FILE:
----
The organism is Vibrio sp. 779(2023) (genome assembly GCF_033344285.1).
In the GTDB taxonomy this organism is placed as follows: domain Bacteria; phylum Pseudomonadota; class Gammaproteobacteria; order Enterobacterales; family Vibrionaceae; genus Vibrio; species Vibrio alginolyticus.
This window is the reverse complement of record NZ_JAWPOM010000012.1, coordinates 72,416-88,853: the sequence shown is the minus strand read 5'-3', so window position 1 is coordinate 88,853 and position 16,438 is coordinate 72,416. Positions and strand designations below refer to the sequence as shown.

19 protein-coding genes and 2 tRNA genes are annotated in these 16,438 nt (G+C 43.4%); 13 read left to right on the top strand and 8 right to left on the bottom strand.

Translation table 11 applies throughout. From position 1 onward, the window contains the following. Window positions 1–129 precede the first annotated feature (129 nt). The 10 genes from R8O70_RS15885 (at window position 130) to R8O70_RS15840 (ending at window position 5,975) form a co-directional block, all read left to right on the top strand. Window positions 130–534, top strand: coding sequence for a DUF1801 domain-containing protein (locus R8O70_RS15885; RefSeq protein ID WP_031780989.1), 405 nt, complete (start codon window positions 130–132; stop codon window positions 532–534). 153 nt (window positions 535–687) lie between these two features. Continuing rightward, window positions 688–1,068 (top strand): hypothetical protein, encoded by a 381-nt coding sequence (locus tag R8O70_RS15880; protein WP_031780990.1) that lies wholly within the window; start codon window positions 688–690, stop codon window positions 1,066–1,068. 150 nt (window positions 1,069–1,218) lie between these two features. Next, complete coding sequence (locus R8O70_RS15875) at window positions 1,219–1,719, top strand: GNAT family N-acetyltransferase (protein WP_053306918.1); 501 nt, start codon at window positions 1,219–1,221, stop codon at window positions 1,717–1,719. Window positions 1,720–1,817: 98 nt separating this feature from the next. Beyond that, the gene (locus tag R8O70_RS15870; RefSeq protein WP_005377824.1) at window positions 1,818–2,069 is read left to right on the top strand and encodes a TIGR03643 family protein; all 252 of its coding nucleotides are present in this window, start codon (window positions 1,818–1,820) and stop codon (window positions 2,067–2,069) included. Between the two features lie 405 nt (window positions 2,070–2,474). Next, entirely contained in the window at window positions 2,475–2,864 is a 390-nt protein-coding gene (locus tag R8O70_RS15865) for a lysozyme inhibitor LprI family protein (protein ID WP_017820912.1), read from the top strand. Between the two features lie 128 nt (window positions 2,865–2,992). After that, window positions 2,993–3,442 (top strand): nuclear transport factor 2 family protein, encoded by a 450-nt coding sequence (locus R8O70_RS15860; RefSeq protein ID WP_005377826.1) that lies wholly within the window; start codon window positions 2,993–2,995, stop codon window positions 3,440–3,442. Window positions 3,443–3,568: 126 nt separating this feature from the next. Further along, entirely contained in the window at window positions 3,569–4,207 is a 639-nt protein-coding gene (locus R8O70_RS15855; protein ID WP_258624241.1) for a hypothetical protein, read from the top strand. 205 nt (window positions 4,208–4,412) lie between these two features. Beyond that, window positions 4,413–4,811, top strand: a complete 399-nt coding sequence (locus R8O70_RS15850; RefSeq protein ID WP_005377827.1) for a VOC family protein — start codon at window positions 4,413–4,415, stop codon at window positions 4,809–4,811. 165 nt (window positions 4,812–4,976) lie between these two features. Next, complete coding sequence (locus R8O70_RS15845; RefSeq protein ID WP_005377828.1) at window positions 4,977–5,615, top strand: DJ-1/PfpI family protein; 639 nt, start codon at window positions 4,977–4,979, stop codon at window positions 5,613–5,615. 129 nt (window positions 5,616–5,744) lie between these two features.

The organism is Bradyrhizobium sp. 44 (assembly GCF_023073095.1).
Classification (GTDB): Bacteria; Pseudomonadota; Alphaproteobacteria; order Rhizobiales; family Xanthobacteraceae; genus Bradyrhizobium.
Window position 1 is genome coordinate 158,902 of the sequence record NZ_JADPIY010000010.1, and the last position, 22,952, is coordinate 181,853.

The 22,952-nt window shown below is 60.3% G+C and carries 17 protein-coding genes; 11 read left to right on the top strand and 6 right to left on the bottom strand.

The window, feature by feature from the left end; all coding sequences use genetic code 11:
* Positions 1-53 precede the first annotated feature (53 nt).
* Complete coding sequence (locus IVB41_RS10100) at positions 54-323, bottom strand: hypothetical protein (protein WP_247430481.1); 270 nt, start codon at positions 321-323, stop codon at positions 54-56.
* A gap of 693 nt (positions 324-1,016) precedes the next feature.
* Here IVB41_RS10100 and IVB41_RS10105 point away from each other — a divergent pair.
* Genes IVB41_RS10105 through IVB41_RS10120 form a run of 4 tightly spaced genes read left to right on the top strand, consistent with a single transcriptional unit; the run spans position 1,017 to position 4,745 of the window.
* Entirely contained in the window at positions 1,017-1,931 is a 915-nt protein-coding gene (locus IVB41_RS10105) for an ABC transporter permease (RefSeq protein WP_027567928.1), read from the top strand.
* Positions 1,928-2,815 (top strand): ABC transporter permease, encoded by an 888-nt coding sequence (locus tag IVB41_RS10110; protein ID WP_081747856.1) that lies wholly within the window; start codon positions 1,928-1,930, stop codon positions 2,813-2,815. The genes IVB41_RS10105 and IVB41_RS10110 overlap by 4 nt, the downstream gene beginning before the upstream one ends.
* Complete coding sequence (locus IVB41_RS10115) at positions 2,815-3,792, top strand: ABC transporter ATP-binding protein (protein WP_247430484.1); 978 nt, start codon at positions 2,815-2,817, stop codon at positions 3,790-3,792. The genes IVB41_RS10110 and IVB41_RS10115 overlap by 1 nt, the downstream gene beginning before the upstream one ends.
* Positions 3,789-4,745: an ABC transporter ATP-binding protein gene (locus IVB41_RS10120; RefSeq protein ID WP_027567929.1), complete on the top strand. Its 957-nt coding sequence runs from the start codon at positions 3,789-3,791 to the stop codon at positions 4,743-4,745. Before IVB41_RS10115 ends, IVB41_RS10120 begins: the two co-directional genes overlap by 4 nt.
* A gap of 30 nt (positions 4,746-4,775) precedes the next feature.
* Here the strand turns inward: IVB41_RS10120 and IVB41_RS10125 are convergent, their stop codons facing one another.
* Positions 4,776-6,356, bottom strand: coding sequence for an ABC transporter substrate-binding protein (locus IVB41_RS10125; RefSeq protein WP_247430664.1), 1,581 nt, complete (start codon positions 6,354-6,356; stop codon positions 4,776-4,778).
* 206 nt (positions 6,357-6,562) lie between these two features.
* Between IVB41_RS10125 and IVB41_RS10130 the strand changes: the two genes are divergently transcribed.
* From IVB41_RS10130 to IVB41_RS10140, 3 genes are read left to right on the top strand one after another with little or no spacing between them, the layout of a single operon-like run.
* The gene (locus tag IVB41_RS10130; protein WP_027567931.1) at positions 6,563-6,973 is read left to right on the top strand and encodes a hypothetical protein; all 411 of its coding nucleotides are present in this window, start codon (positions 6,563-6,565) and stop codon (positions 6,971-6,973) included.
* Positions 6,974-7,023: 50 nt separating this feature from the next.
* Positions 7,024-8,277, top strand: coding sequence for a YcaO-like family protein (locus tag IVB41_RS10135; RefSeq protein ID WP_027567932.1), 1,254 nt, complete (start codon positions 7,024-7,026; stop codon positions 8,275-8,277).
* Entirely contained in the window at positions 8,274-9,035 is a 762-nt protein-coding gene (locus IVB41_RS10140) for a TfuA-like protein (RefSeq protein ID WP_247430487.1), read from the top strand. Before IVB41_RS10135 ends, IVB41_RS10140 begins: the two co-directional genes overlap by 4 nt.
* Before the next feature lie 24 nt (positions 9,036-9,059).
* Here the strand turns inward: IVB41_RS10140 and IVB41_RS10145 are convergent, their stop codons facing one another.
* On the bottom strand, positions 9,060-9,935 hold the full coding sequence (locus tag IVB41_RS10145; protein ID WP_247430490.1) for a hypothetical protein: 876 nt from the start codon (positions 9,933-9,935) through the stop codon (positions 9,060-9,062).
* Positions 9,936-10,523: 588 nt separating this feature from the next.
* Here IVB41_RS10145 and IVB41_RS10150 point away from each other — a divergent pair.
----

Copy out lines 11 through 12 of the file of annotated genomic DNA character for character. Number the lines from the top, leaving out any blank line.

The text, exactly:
* Positions 1-53 precede the first annotated feature (53 nt).
* Complete coding sequence (locus IVB41_RS10100) at positions 54-323, bottom strand: hypothetical protein (protein WP_247430481.1); 270 nt, start codon at positions 321-323, stop codon at positions 54-56.